I have great fun smelling new stuff. When I go online to look for a product I’ve encountered in my reading, I’m so tempted by tantalizing descriptions of other various materials that I never escape unscathed; I may order twelve things instead of one.
I just got more orris concrete for Green Iris and practically swooned when I gave it a sniff. The stuff costs a fortune—$800 for an ounce. From the same company, I discovered carnation concrete. Since, unlike absolutes, concretes contain the original waxes extracted from the flower, they have a subtle complexity all their own and help (at least in theory) fix perfumes and make them stay longer on the skin.
I also got a bottle of opoponax absolute which is distinct and different than the essential oil. While both exude a rooty, resiny, caramelized sweetness, the absolute is deeper and has none of the sometimes-aggressive aspects I smell in the oil. I use it in Ambergris.
I had no intention of buying it, but when I saw cypress absolute, I was intrigued. It isn’t coniferous like you’d expect and has a delightful and dirty funk that I’m going to put to good use.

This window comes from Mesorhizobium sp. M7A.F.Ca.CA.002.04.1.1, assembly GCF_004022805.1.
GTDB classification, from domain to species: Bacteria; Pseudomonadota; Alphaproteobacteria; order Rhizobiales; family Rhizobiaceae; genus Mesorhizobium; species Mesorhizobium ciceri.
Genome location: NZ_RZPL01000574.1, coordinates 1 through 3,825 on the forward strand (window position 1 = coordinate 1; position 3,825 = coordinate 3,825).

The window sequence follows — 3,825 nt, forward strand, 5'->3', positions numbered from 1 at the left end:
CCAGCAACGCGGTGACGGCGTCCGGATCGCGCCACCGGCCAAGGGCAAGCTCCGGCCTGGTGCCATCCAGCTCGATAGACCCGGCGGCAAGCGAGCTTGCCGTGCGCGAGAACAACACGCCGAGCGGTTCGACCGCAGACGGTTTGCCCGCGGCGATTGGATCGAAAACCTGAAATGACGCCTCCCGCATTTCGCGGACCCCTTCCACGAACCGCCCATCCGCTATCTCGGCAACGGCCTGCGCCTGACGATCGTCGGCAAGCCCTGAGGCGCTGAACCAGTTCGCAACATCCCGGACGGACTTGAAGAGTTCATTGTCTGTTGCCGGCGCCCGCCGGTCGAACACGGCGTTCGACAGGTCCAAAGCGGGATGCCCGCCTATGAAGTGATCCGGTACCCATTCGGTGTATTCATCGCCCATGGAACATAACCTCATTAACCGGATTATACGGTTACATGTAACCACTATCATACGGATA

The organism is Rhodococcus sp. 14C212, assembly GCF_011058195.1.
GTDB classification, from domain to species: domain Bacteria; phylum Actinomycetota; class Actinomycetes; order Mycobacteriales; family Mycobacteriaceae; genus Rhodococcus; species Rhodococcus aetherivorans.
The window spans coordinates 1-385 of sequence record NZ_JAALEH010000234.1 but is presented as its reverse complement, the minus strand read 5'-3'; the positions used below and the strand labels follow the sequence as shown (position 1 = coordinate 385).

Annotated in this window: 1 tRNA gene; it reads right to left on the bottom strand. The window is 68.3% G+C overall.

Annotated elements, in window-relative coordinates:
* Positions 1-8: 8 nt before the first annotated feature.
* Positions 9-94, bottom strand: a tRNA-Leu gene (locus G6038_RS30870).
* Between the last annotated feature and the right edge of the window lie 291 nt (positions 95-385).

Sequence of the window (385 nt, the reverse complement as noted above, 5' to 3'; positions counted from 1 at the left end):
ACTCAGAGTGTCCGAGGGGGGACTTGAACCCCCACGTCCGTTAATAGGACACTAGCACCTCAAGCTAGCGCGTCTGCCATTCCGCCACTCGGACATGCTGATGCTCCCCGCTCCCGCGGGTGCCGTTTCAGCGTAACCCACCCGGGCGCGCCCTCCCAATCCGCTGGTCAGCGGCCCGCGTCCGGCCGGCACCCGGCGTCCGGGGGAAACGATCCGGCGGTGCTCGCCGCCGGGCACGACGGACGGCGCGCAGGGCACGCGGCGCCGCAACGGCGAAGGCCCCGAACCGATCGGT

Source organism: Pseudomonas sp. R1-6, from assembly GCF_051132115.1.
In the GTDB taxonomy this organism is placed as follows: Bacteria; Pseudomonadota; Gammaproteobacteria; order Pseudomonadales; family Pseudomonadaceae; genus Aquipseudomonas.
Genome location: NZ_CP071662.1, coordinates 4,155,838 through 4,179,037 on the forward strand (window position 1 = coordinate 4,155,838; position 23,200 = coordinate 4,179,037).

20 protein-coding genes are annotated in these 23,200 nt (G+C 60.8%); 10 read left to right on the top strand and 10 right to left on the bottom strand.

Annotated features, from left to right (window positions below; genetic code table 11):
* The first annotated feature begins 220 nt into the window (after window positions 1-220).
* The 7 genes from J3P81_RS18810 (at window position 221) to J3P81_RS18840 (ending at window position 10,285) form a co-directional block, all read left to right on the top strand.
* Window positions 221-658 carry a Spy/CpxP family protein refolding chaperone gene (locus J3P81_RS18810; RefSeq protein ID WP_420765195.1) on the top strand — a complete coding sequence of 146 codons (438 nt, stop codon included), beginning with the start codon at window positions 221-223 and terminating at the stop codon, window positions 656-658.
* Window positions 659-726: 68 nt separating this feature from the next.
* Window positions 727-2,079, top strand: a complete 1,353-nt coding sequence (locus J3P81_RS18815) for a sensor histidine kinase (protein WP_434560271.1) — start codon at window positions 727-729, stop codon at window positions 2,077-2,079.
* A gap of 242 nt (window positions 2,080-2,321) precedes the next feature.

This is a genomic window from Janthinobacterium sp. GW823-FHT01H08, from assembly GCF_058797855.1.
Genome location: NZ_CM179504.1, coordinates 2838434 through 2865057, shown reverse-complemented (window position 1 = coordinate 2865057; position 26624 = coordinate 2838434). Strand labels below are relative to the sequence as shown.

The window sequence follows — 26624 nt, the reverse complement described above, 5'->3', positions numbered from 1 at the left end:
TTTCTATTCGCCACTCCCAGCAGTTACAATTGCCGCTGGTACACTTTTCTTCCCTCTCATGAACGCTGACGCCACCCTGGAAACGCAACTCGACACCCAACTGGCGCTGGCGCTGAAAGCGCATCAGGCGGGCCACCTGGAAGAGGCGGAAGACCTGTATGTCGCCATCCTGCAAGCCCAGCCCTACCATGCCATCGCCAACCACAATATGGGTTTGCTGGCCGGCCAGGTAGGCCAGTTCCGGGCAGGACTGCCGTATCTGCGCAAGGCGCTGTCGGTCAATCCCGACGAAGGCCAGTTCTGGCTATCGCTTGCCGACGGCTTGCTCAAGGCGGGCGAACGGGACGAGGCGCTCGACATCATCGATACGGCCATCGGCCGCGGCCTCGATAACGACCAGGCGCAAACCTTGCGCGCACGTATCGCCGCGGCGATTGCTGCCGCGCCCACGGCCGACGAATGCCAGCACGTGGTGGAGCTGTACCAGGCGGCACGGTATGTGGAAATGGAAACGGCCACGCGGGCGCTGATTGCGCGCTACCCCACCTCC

Another weirdo is angelica root absolute. Usually angelica root is sold as a distillate—an essential oil—instead of an absolute, extracted with hexane, which is essentially highly purified gasoline. The absolute isn’t green and rooty like the essential oil, but enormously complex with a bit of funk coupled with caramel-butterscotch.
Seven versions of grapefruit, among them white, pink, and “ruby red,” now sit on my desk, some indifferent, some extraordinary. The best, one brand of pink grapefruit, goes into the top note for Green Iris.